April 6, 2021 10:00 am

Imagine investing a billion dollars on the purchase of office properties right in the middle of the worst Pandemic in 100 years. Sound a little risky? Folks like Onyx are doing just that. Onyx, along with a variety of other fearless developers in New Jersey, have been buying up huge amounts of office properties, many of them from the unraveling of NJ’s largest REIT, Mack-Cali.

Just how risky a proposition is this? Here we are one year into the Pandemic. At this late date, 90 percent of all the large office tenants continue to pay rent each month while employees at more than 70 percent of those tenant companies are not back in the office and have no timetable to return. It seems that just as the virus came along, new technologies arrived at just the right moment to enable employees to seamlessly work from home where they have all the data and connectivity of the office from the safety of their living rooms and are free to Zoom all day, every day. The billion-dollar question for Onyx and other developers is, will tenants choose to return?

The folks at Onyx think so. So much so, that they are completely renovating many of the office towers they have purchased with state-of-the-art facilities such as fitness centers, and new lobbies with coffee bars, WIFI and many huddle friendly spaces for impromptu team collaboration.

We think that in the next few months the return to the office, which we have labeled the elephant in the room, is about to come to the forefront.

On the one hand, by May it is estimated that the majority of the population will be eligible for the vaccine and that by September most of us will have had one.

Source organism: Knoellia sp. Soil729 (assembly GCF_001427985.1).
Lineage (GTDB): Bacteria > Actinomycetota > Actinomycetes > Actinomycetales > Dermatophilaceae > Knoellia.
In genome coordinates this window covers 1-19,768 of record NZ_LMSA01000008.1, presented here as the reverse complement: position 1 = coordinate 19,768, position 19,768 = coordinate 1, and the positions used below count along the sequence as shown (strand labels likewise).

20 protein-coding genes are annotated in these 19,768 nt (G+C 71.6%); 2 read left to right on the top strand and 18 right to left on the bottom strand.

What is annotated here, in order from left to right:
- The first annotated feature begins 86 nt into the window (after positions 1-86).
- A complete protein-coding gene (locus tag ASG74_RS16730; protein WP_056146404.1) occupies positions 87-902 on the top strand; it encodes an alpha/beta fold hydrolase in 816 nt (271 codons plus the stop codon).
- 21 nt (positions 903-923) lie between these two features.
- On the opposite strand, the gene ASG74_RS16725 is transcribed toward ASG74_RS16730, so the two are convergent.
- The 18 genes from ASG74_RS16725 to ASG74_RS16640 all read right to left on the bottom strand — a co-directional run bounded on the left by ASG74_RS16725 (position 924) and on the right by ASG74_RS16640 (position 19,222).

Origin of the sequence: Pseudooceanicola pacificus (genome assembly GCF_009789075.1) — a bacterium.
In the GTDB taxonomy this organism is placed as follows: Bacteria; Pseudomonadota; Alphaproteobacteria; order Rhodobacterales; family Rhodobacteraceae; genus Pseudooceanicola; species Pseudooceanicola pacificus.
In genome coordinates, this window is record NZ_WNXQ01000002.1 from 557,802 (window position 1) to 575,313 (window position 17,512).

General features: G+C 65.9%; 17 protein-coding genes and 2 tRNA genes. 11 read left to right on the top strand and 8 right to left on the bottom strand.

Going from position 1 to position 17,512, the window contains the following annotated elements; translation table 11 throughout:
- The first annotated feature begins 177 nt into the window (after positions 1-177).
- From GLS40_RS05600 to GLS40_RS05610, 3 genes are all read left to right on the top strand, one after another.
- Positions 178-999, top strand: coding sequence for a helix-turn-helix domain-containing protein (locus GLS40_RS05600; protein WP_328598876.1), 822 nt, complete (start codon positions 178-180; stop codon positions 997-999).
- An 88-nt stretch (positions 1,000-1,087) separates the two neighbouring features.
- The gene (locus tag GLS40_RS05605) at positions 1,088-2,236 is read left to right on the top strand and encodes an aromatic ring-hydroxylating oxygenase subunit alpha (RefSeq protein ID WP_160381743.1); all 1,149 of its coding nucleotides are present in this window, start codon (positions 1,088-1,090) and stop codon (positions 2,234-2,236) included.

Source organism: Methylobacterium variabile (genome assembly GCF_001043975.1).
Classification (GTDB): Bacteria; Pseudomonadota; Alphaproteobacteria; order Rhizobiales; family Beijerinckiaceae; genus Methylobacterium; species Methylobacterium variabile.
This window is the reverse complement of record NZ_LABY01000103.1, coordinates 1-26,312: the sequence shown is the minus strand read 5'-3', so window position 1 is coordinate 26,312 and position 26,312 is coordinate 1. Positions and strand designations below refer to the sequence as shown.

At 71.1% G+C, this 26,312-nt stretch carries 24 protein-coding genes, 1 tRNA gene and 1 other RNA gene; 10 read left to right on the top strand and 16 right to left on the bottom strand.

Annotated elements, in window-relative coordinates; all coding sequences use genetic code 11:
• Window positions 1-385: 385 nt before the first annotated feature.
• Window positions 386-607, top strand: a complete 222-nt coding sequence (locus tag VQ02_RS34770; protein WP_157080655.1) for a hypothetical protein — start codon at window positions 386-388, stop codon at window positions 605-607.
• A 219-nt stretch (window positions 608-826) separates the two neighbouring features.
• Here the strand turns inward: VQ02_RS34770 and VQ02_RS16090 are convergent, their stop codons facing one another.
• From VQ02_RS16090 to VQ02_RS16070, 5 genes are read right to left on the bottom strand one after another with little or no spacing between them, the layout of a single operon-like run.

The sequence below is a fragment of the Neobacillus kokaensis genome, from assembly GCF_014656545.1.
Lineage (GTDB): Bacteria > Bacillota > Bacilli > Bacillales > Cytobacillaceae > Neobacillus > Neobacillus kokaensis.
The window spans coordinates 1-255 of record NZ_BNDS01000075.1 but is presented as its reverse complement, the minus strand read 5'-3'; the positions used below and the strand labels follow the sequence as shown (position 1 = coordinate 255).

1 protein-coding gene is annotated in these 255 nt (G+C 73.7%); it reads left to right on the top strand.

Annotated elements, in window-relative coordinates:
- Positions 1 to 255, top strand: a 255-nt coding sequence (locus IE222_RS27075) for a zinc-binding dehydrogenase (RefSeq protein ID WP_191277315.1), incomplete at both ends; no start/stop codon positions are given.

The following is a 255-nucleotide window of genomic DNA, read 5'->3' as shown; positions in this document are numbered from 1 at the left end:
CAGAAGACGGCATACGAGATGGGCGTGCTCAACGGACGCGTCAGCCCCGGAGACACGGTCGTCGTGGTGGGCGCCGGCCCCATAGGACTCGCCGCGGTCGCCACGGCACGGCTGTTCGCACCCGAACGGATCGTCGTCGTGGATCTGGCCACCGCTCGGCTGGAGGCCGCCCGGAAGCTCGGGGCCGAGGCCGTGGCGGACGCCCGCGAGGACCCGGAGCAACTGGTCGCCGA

On the other hand, we may find that employees working from home, enjoying zero commuting time and flexible working schedules are to some extent here to stay. In our February issue we pointed from a Harvard Study of 2018 on the utility of open landscaped offices that the majority of employees don’t like working in such a disruptive environment and that the productivity of those working in open benching style seating is way down. When employers do finally poll their employees about the desirability of coming back, we think they may be surprised at the results.

One thing we can safely deduce from all this is that, when we finally do return to the office, we may find that the nature of office space has really changed forever. Will this result in companies deciding to lease less space in the future and if so, what will that mean for those investing in the office of the future like Onyx? For the answer to this and other substantive changes, stay tuned.

Lawrence Dickstein

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